Proclamation of Pardon to Deserters
[Morristown, 6 April 1777]
By His Excellency George Washington Esquire General and Commander in Cheif of the Forces of the United States of America.
Whereas, many Soldiers, lately inlisted in the continental Army, not content with the generous Bounties and Encouragements granted to them by Congress, but Influenced by a base regard to their int[e]rest, have reenlisted with—received Bounties from, other Officers and then deserted; And Whereas, it is presumed that1 many, fully sensible of the enormity of their crimes, would return to their duty were they not deterred by an apprehension of suffering the severe punishment lately inflicted on those found guilty of desertion.
I have thought proper to issue this my proclamation Offering free pardon to all those above described, as well as to those who have deserted from other motives, who shall voluntarily surrender themselves to any Officer in the Continental Army, or Join their respective Corps before the Fifteenth day of May next. And I do strictly enjoin all officers in the Army under my command, and in treat the good people of these States to use their utmost endeavors to apprehend and secure such deserters as shall not avail themselves of this indulgence offered by this proclamation. Given under my hand at Head Quarters at Morris Town this Sixth day of April 1777.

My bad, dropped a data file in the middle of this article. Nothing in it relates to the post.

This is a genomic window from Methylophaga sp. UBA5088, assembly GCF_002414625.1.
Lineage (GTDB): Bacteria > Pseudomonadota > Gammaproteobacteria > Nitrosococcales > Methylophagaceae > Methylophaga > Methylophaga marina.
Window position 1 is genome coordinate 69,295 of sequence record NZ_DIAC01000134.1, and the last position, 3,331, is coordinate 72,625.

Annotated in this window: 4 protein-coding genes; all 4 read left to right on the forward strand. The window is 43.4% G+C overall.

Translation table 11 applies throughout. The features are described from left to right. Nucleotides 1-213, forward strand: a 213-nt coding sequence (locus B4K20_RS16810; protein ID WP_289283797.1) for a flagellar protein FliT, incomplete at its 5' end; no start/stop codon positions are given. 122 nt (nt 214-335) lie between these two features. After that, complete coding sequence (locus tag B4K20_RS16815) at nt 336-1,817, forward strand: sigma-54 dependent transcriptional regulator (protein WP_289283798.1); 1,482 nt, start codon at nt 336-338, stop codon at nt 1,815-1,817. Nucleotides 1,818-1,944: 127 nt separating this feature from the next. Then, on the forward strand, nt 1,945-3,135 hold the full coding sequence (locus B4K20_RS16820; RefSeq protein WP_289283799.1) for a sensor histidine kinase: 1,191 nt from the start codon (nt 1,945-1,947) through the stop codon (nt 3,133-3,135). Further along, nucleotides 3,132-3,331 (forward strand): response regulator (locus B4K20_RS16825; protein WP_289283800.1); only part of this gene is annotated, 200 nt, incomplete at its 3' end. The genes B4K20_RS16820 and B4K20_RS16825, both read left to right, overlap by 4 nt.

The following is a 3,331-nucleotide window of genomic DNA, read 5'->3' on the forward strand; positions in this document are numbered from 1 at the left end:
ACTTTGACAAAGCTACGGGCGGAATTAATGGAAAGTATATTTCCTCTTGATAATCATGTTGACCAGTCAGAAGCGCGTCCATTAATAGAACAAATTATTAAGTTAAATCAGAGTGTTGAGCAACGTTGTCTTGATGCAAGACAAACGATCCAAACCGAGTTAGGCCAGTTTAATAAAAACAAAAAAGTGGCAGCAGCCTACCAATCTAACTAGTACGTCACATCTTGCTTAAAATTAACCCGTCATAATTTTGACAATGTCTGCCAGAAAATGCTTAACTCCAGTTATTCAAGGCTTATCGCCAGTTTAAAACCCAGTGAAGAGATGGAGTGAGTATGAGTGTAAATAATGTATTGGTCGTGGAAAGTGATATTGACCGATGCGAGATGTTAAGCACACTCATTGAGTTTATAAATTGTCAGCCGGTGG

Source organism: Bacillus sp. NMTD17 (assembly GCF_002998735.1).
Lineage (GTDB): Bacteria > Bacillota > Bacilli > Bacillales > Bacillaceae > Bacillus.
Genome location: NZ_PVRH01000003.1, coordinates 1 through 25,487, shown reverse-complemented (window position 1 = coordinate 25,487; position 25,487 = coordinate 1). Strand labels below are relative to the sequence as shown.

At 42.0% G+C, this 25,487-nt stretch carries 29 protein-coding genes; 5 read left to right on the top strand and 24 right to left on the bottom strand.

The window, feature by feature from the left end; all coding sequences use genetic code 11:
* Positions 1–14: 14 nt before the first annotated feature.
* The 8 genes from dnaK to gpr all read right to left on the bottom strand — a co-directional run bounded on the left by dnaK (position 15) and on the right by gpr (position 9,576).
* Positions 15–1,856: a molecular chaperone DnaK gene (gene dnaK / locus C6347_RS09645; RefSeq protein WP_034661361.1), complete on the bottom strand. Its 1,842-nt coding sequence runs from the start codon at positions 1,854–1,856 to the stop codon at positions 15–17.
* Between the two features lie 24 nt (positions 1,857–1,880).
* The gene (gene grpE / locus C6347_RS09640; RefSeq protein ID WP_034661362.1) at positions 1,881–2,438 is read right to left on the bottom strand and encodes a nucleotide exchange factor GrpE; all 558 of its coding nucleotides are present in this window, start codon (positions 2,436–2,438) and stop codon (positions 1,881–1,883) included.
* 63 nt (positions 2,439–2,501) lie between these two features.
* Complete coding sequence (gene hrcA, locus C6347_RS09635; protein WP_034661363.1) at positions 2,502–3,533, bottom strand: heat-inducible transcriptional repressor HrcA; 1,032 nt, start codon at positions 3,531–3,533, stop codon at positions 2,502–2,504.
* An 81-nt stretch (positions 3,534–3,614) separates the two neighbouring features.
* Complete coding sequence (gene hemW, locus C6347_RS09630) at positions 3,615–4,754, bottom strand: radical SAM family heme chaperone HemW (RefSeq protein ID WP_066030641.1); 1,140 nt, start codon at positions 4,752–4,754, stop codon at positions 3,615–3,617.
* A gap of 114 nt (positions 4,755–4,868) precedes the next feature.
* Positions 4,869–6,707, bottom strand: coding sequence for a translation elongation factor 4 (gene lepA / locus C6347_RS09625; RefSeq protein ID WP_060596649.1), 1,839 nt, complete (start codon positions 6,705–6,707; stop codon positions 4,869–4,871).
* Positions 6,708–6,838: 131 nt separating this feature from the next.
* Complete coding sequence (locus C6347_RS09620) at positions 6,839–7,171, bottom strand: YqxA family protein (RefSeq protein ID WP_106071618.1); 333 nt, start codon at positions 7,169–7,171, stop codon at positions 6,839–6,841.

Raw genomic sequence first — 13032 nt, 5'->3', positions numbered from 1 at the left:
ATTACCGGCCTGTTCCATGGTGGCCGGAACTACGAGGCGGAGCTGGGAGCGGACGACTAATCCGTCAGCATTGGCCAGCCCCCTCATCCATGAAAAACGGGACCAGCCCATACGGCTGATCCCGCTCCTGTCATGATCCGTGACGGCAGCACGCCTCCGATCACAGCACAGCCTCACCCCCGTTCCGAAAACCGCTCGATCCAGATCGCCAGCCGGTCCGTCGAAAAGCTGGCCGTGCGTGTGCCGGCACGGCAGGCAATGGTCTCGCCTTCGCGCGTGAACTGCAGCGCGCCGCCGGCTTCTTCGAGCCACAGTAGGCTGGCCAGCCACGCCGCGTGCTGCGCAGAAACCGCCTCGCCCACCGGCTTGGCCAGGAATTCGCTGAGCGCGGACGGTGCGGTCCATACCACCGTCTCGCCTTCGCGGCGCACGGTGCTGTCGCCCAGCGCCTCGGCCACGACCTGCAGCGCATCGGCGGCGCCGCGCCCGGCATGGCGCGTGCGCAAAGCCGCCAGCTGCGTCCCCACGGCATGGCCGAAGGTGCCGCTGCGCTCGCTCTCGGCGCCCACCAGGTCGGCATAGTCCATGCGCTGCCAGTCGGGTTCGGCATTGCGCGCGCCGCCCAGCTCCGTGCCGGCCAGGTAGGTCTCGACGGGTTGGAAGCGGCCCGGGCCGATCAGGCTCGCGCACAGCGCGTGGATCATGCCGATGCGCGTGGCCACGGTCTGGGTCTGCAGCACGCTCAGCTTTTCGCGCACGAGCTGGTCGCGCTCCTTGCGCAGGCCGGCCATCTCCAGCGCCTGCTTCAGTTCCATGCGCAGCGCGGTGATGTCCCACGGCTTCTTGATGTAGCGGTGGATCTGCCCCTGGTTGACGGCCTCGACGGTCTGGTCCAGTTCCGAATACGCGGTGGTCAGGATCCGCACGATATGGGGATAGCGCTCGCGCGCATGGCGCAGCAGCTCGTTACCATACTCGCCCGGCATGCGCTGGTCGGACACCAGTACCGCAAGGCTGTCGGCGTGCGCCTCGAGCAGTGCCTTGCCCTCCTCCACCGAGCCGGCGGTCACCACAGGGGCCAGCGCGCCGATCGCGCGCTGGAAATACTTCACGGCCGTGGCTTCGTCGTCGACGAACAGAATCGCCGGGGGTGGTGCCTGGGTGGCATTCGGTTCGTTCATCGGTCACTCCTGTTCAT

Copy, in Caleb Gibbs’s writing, DLC:GW; Varick transcript, DLC:GW.
1. Gibbs inadvertently wrote “than” on the manuscript.